Hapless Erik ten Hag can’t escape becoming the next victim of the Glazers’ cycle of doom
It's looking ominous.
It’s often said that a manager is at their most powerful at a club immediately after their appointment.
That was certainly the case for Erik ten Hag during his first summer at Old Trafford, when Manchester United’s board bent to the Dutchman’s will. After eight months under the interim charge of Ralf Rangnick, the club had little option but to move heaven and earth for the Dutchman. He arrived as a serial winner, on the back of another league triumph with Ajax. Crucially, unlike the appointments of Louis van Gaal and Jose Mourinho, it was the first time in the post-Sir Alex Ferguson era that United had appointed a manager at the top of his game.
After the reactive brand of football played by Mourinho and Ole Gunnar Solskjaer, United appointed Ten Hag to implement an Ajax style of play that would bring the club in line with rivals Liverpool and Manchester City. It’s why – amongst other failures – the board backed Ten Hag in his determination to land Lisandro Martinez, Christian Eriksen, Antony in 2022. Those moves – as well as the acquisition of Dutchman Tyrell Malacia and the failed bid for Frenkie de Jong – were sanctioned because anything but unwavering support for Ten Hag would have been viewed by supporters as a failure of the club’s much-criticised board.
But fast forward 15 months and the folly of United’s naive handling of Ten Hag has been laid bare. The Dutchman raised more than his fair share of eyebrows this week when he said Manchester United will ‘never’ be able to play like his Ajax side. Is that what he told Richard Arnold and John Murtough when they flew to Amsterdam to speak to Ten Hag about becoming United’s next manager? If the plan was not to form a side in Ajax’s image, why has he signed four former Ajax players?
The blame for the position the club is in is largely down to the ownership. The fact that Ten Hag, who had worked under a Director of Football model at Ajax, was given free rein over United’s transfer business within weeks of his appointment, speaks to the naivety of the club at board level. Ten Hag showed in his first season at the Theatre of Dreams why he was appointed, as United lifted the League Cup, reached the FA Cup final and finished third in the Premier League. As a head coach, Ten Hag has shown his credentials.
But as a ‘manager’? There are major question marks. Ten Hag’s handling of Cristiano Ronaldo was widely praised but he had results to back up the club’s decision to terminate his contract. His decision to criticise Jadon Sancho after a defeat to Arsenal was at best ill-advised, and his ultimatum to the winger that he must apologise before returning to the first-team has backfired as United have lost eight of their 15 matches in all competitions this term.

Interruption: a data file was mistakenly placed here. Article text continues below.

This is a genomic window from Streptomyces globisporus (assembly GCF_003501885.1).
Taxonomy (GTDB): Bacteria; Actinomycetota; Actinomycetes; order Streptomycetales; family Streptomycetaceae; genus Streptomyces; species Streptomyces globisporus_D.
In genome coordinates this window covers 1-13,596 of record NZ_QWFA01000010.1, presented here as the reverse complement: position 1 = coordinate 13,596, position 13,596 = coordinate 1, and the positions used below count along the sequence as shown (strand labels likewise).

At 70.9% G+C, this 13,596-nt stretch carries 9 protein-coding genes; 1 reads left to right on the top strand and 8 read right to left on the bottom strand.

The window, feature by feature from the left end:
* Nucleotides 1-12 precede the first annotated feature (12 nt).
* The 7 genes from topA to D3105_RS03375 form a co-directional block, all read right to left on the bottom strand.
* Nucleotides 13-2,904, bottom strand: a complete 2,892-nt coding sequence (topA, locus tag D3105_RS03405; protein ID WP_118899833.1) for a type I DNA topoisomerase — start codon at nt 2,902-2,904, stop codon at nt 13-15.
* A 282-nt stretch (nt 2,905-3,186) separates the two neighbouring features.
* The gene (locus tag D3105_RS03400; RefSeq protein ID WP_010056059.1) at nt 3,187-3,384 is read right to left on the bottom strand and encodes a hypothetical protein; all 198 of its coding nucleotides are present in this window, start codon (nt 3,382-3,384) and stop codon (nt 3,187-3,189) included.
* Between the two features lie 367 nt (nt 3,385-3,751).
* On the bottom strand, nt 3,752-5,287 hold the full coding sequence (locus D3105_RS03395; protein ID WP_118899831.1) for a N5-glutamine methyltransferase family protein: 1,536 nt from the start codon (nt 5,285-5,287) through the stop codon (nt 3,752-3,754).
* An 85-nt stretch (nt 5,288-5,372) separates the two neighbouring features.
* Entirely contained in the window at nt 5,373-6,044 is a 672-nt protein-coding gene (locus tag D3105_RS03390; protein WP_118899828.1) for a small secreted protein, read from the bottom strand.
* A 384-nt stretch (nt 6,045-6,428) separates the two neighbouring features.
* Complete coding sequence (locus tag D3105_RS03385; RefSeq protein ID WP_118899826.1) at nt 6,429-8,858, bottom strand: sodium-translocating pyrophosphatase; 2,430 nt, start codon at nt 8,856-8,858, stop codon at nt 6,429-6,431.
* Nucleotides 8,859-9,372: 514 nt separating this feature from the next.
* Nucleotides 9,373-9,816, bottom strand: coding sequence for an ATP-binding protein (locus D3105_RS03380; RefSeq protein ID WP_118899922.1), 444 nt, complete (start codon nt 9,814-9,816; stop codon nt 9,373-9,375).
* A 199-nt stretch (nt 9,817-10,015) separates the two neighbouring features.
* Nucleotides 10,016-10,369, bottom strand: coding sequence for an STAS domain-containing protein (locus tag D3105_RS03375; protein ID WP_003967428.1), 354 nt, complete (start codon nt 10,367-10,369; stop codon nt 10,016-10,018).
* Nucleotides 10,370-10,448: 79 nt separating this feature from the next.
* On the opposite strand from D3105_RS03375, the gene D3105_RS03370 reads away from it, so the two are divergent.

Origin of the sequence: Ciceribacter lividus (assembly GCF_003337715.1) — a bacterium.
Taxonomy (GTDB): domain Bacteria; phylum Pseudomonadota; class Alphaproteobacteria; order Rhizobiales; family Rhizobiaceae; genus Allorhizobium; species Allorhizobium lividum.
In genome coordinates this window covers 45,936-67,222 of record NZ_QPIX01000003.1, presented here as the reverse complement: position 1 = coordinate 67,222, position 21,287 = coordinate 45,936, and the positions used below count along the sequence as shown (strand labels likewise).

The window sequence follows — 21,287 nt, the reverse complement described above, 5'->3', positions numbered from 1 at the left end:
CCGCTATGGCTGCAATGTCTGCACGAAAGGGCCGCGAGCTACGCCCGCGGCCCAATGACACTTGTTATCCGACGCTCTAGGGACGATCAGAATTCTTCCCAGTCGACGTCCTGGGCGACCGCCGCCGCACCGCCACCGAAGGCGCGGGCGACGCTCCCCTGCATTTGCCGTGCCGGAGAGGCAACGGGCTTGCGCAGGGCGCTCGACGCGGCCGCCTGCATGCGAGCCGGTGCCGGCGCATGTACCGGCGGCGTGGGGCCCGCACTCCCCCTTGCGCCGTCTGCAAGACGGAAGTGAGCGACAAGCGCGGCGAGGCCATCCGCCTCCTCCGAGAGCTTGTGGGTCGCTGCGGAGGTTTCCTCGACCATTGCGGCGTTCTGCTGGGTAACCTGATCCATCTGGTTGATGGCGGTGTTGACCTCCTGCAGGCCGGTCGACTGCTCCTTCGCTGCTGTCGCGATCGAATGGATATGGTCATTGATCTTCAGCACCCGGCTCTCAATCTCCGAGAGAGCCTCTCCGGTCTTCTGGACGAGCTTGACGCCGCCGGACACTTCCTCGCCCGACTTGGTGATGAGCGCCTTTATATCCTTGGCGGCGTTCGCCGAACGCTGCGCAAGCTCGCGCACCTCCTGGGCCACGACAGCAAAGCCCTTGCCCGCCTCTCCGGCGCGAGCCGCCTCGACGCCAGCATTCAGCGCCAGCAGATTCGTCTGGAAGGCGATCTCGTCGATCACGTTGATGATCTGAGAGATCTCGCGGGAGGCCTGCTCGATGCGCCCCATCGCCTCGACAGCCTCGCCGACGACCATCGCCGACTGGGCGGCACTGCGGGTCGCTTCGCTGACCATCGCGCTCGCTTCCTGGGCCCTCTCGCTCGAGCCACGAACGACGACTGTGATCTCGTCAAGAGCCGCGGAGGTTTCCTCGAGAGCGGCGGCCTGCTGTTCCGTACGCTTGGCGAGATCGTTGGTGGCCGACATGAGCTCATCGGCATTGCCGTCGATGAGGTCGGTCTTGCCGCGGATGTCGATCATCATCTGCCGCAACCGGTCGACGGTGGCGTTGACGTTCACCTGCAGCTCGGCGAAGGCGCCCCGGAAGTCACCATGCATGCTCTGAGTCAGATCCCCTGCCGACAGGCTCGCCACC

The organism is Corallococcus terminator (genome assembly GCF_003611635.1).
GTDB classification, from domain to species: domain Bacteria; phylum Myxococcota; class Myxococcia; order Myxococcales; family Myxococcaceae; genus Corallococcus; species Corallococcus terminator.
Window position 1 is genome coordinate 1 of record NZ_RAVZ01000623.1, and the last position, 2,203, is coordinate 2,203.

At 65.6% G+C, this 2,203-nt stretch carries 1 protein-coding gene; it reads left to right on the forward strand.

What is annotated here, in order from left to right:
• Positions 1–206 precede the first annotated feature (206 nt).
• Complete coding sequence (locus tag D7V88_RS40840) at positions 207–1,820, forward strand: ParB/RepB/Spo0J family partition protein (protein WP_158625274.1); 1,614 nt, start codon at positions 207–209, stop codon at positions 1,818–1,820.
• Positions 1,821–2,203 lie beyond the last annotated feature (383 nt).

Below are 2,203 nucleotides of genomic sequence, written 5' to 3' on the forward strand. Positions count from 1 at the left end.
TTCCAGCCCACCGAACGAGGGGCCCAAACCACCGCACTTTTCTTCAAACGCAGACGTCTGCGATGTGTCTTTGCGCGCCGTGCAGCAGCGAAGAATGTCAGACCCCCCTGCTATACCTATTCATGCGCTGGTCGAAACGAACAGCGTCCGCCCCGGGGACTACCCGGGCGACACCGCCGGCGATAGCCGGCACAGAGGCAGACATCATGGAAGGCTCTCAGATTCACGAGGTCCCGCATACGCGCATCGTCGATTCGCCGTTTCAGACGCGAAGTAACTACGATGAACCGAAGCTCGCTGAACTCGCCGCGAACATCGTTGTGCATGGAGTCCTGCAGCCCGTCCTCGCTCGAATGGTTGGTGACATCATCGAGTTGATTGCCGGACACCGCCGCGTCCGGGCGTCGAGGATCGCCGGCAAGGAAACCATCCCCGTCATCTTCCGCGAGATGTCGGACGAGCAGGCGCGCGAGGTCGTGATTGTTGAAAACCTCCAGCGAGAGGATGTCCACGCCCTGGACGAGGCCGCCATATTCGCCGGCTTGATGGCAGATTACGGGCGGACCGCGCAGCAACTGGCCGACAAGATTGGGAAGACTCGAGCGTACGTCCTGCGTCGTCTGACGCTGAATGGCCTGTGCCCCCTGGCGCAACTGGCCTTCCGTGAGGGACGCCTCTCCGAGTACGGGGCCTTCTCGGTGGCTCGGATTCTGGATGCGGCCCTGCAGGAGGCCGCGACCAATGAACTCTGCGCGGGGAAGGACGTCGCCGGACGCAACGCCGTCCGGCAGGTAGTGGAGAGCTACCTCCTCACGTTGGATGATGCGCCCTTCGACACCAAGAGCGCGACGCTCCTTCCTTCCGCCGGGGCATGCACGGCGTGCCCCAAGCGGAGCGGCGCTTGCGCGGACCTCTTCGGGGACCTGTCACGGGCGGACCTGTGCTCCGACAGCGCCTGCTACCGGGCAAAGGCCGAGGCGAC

There are off-field mistakes of the club’s own making that have undermined Ten Hag. The handling of the Mason Greenwood situation, accusations of domestic assault against Antony and the ongoing uncertainty over the club’s ownership have all detracted focus away from results on the pitch. In the transfer window, United opted for an injured Rasmus Hojlund over Harry Kane, and waited until hours before the transfer window was due to close in order to sign Sofyan Amrabat on loan from Fiorentina. In all, the Moroccan is Ten Hag’s fourth loan signing in just three transfer windows, which illustrates the poor planning present at board level.
But Ten Hag must take his fair share of blame for the club’s dismal start to the season. After the success of last term, Ten Hag was expected to further implement his style of football this season with the additions of Hojlund, Mason Mount and Andre Onana. Those players – young, fit, comfortable on the ball and attuned to pressing – were signed with a view to transitioning United away from the counter-attacking style that was adopted by Solskjaer and Mourinho. But United are no closer to reaching that goal, with the side again reliant on moments of individual quality from Bruno Fernandes or Marcus Rashford that, when they’re not in form, is not a reliable source of productivity.
That there’s been no improvement in the style of play is partly down to injuries, with long-term absentees Lisandro Martinez and Luke Shaw so vital to how United play. But Ten Hag’s tactics and team selections are equally culpable. The Dutchman started the season with Casemiro as a single pivot, and Mount and Fernandes as roaming attacking midfielders. But Ten Hag has selected eight different three-man midfields so far this season, leaving the side unbalanced and lacking rhythm. In the last two matches, Ten Hag has taken off his defensive midfielder at half-time in what is essentially an admittance that his tactics aren’t working. His refusal to drop Rashford, who has scored just once all season, is increasingly baffling and Onana already looks a shadow of the player that was voted the best goalkeeper in the Champions League last season.
Ultimately, United fans will feel they’ve been here before. It’s not the first time that a new appointment has enjoyed initial success at the club only to be undermined in their second season. The same happened to Mourinho and Solskjaer, and to a lesser extent Van Gaal. The cycle of backing a manager when they first arrive in order to qualify for the Champions League but failing to push on is now repeated trauma for supporters. As long as the club continues to make money, the Glazers see little difference between coming first or fourth. It’s why action is only ever taken when the club’s Champions League hopes are at risk.
That in itself is a problem, because the blame of the situation ultimately only falls on one man – the manager -and never the owners. It’s looking increasingly ominous that Ten Hag will become the next victim of the Glazers’ cycle of doom.
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